(photo credit: RONEN ZVULUN/ REURERS)
Former prime minister Ehud Bark indicated Wednesday that the political bloc he believes is necessary to defeat Prime Minister Benjamin Netanyahu is unlikely to be formed by next Thursday’s deadline.
Barak has been working behind the scenes for months to bring about a bloc that would include former IDF chiefs of staff Benny Gantz and Moshe Ya’alon, the Labor Party, Yesh Atid, Hatnua and former Likud justice minister Dan Meridor.
“The necessary condition to bring about a political upheaval is building a bloc of similar size to Likud that could prevent the Likud from forming a government,” Barak wrote on Twitter. “The fact that such a bloc has not been made decreases chances for an upheaval. It is not too late to unite and throw Netanyahu out of the Prime Minister’s Residence on Balfour Street.”
In an interview to KAN Radio, Barak said he would not receive the second slot on the Labor list, which party leader Avi Gabbay reserves the right to select for himself.
“I didn’t ask for anything and was not offered anything,” Barak said. “I’m not sure it is right to offer it to me. I don’t think that would be the best way for me to help. I can help in many ways.”
Channel 12 played a recording of Gabbay saying in the closed-door meeting that the return of Barak to the party’s list for Knesset would be “collective suicide.”
Gabbay convened the Labor faction for the first time since Monday’s primary in Tel Aviv on Wednesday afternoon. MK Eitan Cabel came to the meeting despite his accusations that Gabbay was “unquestionably” behind him receiving what Cabel called an unrealistic slot (15th).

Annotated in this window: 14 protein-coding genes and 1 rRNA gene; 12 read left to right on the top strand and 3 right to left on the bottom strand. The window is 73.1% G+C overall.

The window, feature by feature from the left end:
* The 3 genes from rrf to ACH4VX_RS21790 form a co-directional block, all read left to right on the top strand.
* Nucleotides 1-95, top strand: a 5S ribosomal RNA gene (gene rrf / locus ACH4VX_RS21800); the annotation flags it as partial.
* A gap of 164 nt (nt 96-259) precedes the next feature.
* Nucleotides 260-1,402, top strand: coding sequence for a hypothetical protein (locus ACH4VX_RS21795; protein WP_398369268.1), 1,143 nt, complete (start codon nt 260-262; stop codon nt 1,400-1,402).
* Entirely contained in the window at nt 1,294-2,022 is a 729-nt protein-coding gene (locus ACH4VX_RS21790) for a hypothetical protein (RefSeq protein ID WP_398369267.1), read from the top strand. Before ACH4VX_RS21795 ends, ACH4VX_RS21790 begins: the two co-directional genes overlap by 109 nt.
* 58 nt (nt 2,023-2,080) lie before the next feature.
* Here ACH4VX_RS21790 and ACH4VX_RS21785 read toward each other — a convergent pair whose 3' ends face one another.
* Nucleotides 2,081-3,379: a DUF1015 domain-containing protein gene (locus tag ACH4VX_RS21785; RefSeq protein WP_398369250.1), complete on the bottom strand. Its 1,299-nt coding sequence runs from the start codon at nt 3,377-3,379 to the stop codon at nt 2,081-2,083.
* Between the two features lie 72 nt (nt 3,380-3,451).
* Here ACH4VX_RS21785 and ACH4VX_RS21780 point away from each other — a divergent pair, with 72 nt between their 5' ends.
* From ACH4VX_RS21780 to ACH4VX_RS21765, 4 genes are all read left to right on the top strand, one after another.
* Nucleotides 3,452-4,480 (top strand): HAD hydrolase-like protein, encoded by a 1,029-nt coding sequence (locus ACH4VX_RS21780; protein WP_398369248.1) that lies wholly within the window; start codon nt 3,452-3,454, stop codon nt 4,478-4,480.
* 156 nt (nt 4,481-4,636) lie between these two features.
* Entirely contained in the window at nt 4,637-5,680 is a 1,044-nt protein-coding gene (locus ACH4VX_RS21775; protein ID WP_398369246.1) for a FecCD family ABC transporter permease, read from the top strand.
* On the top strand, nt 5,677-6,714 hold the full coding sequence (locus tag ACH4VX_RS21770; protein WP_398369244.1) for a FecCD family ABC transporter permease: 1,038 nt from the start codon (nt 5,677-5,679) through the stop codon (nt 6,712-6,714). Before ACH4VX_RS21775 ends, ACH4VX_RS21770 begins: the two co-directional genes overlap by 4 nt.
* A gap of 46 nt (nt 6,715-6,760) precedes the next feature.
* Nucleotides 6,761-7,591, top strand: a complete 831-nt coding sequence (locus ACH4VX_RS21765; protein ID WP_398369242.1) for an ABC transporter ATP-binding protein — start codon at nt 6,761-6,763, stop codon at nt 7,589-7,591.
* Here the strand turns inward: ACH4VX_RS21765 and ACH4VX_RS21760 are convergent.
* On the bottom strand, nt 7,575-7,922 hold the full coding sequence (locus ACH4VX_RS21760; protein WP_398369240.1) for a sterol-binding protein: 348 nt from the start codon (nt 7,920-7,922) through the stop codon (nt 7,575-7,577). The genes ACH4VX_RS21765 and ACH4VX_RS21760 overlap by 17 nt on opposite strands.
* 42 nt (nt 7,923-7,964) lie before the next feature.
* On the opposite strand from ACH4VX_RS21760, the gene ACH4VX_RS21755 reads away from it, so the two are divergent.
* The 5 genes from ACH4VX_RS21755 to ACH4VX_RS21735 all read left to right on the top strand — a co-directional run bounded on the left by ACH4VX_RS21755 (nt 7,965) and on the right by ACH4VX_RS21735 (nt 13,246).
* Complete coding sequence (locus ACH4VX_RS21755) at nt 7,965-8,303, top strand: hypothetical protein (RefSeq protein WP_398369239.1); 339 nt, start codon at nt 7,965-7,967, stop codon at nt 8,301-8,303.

Cabel told The Jerusalem Post that he had not made up with Gabbay. MKs at the meeting said Cabel criticized the campaign that Gabbay unveiled to the MKs in the closed-door meeting and Gabbay criticized him back.
Other MKs who won unrealistic slots did not attend, including Nachman Shai and Yossi Yonah.
Gabbay made fun of the Likud, Yesh Atid and Gantz’s Israel Resilience Party at the faction meeting. He said that while the Likud was still counting votes, Labor was starting to take action by visiting a hospital. He accused Gantz and Yesh Atid of not speaking clearly on the diplomatic issue.
“We won’t hide our agenda like other parties in our camp,” Gabbay said. “Our diplomatic plan is clear. We back separation from the Palestinians and reaching two states for two peoples as part of an agreement with them.”
Gabbay promised that Labor would earn more seats in the April 9 election than the five to eight currently predicted in the polls.
“Labor will be the surprise of the election and will help bring about a political upheaval that will allow our ideology to be implemented,” he said.